Since Brown v. Board of Education (1954), the U.S. Supreme Court has viewed itself as the enlightened molder of social consensus, leading the recalcitrant political branches to reach progressive outcomes demanded by social justice. Sometimes (as with desegregation) the Court manages to get in front of the parade of public opinion, and sometimes (as with same-sex marriage) the Court forces unruly voters to accept a particular end result. But, as with abortion, sometimes the Court miscalculates, becoming enmired in an intractable political dispute. And in Regents of the University of California v. Bakke (1978), the Court—fueled by the conceit of its superior wisdom—divined a “solution” to disparate race enrollments in higher education that has proven to be a quagmire.
Two years ago, in his annual State of the Union address, President Obama publicly upbraided the Supreme Court, six of whose members were seated immediately before him in their robes, alongside chiefs of the military.
The President delivered this unprecedented public rebuke because a week earlier the Court had upheld the legality of the corporate and union financing of political advertising, something not to his advantage, and hence not to his liking. He declared:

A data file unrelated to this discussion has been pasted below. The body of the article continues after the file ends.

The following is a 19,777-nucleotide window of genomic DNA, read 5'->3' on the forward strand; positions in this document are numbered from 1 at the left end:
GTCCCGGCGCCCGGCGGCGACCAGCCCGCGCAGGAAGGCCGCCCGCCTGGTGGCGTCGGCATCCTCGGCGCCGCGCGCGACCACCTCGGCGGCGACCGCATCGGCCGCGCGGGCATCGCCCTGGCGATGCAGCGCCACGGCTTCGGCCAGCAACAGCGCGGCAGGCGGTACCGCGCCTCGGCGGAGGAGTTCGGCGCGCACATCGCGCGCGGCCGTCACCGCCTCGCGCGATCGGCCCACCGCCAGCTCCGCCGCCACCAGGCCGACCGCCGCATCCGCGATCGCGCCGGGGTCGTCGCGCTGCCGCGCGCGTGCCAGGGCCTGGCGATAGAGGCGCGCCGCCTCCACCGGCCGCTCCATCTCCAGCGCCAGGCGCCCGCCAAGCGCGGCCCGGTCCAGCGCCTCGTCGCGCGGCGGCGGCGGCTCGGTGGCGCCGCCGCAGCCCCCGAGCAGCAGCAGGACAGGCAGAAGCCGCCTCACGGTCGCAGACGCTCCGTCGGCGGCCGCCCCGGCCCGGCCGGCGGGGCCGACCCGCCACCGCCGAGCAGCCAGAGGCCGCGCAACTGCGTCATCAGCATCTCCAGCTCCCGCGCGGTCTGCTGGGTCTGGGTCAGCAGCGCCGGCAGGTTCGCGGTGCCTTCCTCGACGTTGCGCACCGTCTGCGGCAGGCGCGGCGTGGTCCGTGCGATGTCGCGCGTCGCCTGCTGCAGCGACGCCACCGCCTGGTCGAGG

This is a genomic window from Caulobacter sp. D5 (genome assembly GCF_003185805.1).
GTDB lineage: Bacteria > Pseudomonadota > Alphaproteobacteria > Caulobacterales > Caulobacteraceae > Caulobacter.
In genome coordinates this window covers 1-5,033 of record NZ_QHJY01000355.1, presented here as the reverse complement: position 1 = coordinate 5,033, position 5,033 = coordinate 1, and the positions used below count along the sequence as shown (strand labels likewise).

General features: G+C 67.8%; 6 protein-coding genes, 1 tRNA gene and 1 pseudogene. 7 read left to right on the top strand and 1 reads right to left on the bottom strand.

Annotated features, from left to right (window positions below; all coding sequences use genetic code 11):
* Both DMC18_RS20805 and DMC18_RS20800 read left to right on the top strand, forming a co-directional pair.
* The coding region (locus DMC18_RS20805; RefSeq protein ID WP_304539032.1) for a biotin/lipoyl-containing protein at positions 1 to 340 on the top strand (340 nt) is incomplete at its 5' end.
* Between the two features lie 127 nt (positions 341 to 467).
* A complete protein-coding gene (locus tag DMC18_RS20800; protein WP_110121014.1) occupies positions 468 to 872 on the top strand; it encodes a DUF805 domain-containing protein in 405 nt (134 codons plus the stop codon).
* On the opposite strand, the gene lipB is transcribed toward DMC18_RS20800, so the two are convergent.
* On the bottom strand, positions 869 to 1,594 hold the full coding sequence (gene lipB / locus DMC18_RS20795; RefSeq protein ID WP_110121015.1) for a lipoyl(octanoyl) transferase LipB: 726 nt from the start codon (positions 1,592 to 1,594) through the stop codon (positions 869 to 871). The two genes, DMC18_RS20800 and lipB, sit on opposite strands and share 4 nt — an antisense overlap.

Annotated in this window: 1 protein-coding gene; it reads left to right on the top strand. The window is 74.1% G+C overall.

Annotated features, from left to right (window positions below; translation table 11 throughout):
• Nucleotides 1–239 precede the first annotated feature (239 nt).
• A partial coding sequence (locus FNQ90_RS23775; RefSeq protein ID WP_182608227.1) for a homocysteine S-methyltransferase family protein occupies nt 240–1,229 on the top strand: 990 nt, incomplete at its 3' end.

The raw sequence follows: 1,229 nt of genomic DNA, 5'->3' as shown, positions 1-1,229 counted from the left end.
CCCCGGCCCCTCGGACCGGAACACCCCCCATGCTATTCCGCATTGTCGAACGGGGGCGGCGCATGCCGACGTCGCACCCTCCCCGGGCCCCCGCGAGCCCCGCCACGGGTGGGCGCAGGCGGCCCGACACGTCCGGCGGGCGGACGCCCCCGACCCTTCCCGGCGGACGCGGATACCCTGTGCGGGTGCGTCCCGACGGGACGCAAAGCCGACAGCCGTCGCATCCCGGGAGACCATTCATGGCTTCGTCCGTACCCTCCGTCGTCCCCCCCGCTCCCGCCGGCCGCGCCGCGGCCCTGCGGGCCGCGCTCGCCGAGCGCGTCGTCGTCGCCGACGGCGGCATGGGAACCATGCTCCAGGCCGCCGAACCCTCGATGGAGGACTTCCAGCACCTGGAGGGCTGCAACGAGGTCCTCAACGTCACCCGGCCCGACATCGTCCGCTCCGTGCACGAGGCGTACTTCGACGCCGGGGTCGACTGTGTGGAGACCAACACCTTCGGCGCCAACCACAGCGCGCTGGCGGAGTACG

‘With all due deference to the separation of powers, last week the Supreme Court reversed a century of law that I believe will open the floodgates for special interests.’
From their expressions and body language, the six justices were not too pleased by receiving that pubic reprimand from the President who may yet in turn rue having delivered it. For yesterday (February 21), the Court announced that later this year it will hear a case with potential to inflict on the President serious political damage in the immediate run-up to the November elections.
The case that the Court has decided to hear is that between Abigail Fisher and the University of Texas. The plaintiff is a young white woman who, in 2008, unsuccessfully applied to the University of Texas at Austin. She claims that her application was unlawfully turned down on account of race and in contravention of her Fourteenth Amendment constitutional right to equal protection under the law. Her grounds for making this claim are that the University admitted in preference to her several academically less well qualified minority applicants without any good cause.